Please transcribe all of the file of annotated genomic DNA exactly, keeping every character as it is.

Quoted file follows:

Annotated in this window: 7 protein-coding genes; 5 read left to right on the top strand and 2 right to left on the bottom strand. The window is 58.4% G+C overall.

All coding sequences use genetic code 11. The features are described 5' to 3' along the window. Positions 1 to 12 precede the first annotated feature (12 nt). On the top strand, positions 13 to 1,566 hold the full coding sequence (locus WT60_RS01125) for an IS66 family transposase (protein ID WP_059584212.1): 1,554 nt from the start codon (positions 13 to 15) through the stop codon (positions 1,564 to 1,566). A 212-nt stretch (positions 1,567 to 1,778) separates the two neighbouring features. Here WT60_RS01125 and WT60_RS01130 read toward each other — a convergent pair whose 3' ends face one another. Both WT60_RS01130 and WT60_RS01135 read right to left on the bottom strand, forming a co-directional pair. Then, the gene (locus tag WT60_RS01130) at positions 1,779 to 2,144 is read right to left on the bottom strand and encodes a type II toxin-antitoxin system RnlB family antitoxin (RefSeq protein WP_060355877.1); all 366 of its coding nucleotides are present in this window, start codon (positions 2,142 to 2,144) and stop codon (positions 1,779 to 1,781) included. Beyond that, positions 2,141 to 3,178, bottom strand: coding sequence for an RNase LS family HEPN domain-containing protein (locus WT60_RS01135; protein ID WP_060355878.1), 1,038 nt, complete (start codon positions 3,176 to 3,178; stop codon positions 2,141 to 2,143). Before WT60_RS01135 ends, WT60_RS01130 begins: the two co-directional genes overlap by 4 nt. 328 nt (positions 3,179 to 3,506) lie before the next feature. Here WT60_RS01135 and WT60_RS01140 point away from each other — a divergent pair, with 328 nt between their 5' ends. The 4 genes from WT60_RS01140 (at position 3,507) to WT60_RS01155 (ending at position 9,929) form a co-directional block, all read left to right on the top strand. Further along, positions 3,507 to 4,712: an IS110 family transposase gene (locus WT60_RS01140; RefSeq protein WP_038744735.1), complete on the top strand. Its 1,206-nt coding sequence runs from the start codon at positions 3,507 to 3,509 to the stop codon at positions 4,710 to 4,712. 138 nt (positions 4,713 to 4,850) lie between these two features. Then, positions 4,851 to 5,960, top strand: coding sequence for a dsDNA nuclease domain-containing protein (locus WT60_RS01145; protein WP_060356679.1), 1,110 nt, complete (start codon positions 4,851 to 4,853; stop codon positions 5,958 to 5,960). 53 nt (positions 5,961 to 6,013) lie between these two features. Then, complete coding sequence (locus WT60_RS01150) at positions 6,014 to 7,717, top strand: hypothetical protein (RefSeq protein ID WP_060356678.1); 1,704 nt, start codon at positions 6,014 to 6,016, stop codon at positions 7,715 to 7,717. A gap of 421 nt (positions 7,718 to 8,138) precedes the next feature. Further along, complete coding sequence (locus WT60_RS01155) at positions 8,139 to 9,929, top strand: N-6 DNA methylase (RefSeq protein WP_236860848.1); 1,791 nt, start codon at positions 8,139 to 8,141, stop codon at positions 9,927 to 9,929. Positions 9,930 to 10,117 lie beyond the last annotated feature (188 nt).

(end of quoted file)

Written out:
Annotated in this window: 7 protein-coding genes; 5 read left to right on the top strand and 2 right to left on the bottom strand. The window is 58.4% G+C overall.

All coding sequences use genetic code 11. The features are described 5' to 3' along the window. Positions 1 to 12 precede the first annotated feature (12 nt). On the top strand, positions 13 to 1,566 hold the full coding sequence (locus WT60_RS01125) for an IS66 family transposase (protein ID WP_059584212.1): 1,554 nt from the start codon (positions 13 to 15) through the stop codon (positions 1,564 to 1,566). A 212-nt stretch (positions 1,567 to 1,778) separates the two neighbouring features. Here WT60_RS01125 and WT60_RS01130 read toward each other — a convergent pair whose 3' ends face one another. Both WT60_RS01130 and WT60_RS01135 read right to left on the bottom strand, forming a co-directional pair. Then, the gene (locus tag WT60_RS01130) at positions 1,779 to 2,144 is read right to left on the bottom strand and encodes a type II toxin-antitoxin system RnlB family antitoxin (RefSeq protein WP_060355877.1); all 366 of its coding nucleotides are present in this window, start codon (positions 2,142 to 2,144) and stop codon (positions 1,779 to 1,781) included. Beyond that, positions 2,141 to 3,178, bottom strand: coding sequence for an RNase LS family HEPN domain-containing protein (locus WT60_RS01135; protein ID WP_060355878.1), 1,038 nt, complete (start codon positions 3,176 to 3,178; stop codon positions 2,141 to 2,143). Before WT60_RS01135 ends, WT60_RS01130 begins: the two co-directional genes overlap by 4 nt. 328 nt (positions 3,179 to 3,506) lie before the next feature. Here WT60_RS01135 and WT60_RS01140 point away from each other — a divergent pair, with 328 nt between their 5' ends. The 4 genes from WT60_RS01140 (at position 3,507) to WT60_RS01155 (ending at position 9,929) form a co-directional block, all read left to right on the top strand. Further along, positions 3,507 to 4,712: an IS110 family transposase gene (locus WT60_RS01140; RefSeq protein WP_038744735.1), complete on the top strand. Its 1,206-nt coding sequence runs from the start codon at positions 3,507 to 3,509 to the stop codon at positions 4,710 to 4,712. 138 nt (positions 4,713 to 4,850) lie between these two features. Then, positions 4,851 to 5,960, top strand: coding sequence for a dsDNA nuclease domain-containing protein (locus WT60_RS01145; protein WP_060356679.1), 1,110 nt, complete (start codon positions 4,851 to 4,853; stop codon positions 5,958 to 5,960). 53 nt (positions 5,961 to 6,013) lie between these two features. Then, complete coding sequence (locus WT60_RS01150) at positions 6,014 to 7,717, top strand: hypothetical protein (RefSeq protein ID WP_060356678.1); 1,704 nt, start codon at positions 6,014 to 6,016, stop codon at positions 7,715 to 7,717. A gap of 421 nt (positions 7,718 to 8,138) precedes the next feature. Further along, complete coding sequence (locus WT60_RS01155) at positions 8,139 to 9,929, top strand: N-6 DNA methylase (RefSeq protein WP_236860848.1); 1,791 nt, start codon at positions 8,139 to 8,141, stop codon at positions 9,927 to 9,929. Positions 9,930 to 10,117 lie beyond the last annotated feature (188 nt).